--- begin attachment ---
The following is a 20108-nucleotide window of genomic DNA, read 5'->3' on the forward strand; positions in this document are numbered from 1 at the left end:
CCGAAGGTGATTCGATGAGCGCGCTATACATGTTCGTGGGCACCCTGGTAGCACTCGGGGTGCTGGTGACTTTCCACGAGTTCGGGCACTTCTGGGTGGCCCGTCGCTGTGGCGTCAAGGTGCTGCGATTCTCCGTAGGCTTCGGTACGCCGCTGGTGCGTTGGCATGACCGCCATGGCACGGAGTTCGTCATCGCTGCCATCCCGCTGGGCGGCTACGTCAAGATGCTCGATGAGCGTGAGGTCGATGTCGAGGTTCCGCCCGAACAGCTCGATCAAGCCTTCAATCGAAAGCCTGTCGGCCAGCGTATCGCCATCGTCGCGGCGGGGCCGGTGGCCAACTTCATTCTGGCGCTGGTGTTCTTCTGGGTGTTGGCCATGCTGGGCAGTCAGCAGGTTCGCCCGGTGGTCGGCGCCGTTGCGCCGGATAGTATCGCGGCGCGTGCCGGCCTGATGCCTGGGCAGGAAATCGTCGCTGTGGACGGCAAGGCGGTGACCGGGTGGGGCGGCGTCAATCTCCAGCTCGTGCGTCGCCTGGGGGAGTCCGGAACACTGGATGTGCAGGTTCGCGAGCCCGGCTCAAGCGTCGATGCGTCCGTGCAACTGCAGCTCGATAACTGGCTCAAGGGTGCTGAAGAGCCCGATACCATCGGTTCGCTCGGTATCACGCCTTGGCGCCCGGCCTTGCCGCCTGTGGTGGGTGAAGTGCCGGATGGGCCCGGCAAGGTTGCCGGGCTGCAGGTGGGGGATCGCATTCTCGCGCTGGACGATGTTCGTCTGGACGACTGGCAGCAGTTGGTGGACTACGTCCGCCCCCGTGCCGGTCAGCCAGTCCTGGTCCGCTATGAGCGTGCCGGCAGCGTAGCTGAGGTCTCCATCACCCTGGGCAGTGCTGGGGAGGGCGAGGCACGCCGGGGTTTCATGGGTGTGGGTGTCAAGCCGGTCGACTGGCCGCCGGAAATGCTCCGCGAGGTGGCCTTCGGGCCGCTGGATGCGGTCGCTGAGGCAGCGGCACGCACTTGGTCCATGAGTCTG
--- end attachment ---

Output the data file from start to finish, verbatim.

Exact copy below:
The following is a 20108-nucleotide window of genomic DNA, read 5'->3' on the forward strand; positions in this document are numbered from 1 at the left end:
CCGAAGGTGATTCGATGAGCGCGCTATACATGTTCGTGGGCACCCTGGTAGCACTCGGGGTGCTGGTGACTTTCCACGAGTTCGGGCACTTCTGGGTGGCCCGTCGCTGTGGCGTCAAGGTGCTGCGATTCTCCGTAGGCTTCGGTACGCCGCTGGTGCGTTGGCATGACCGCCATGGCACGGAGTTCGTCATCGCTGCCATCCCGCTGGGCGGCTACGTCAAGATGCTCGATGAGCGTGAGGTCGATGTCGAGGTTCCGCCCGAACAGCTCGATCAAGCCTTCAATCGAAAGCCTGTCGGCCAGCGTATCGCCATCGTCGCGGCGGGGCCGGTGGCCAACTTCATTCTGGCGCTGGTGTTCTTCTGGGTGTTGGCCATGCTGGGCAGTCAGCAGGTTCGCCCGGTGGTCGGCGCCGTTGCGCCGGATAGTATCGCGGCGCGTGCCGGCCTGATGCCTGGGCAGGAAATCGTCGCTGTGGACGGCAAGGCGGTGACCGGGTGGGGCGGCGTCAATCTCCAGCTCGTGCGTCGCCTGGGGGAGTCCGGAACACTGGATGTGCAGGTTCGCGAGCCCGGCTCAAGCGTCGATGCGTCCGTGCAACTGCAGCTCGATAACTGGCTCAAGGGTGCTGAAGAGCCCGATACCATCGGTTCGCTCGGTATCACGCCTTGGCGCCCGGCCTTGCCGCCTGTGGTGGGTGAAGTGCCGGATGGGCCCGGCAAGGTTGCCGGGCTGCAGGTGGGGGATCGCATTCTCGCGCTGGACGATGTTCGTCTGGACGACTGGCAGCAGTTGGTGGACTACGTCCGCCCCCGTGCCGGTCAGCCAGTCCTGGTCCGCTATGAGCGTGCCGGCAGCGTAGCTGAGGTCTCCATCACCCTGGGCAGTGCTGGGGAGGGCGAGGCACGCCGGGGTTTCATGGGTGTGGGTGTCAAGCCGGTCGACTGGCCGCCGGAAATGCTCCGCGAGGTGGCCTTCGGGCCGCTGGATGCGGTCGCTGAGGCAGCGGCACGCACTTGGTCCATGAGTCTG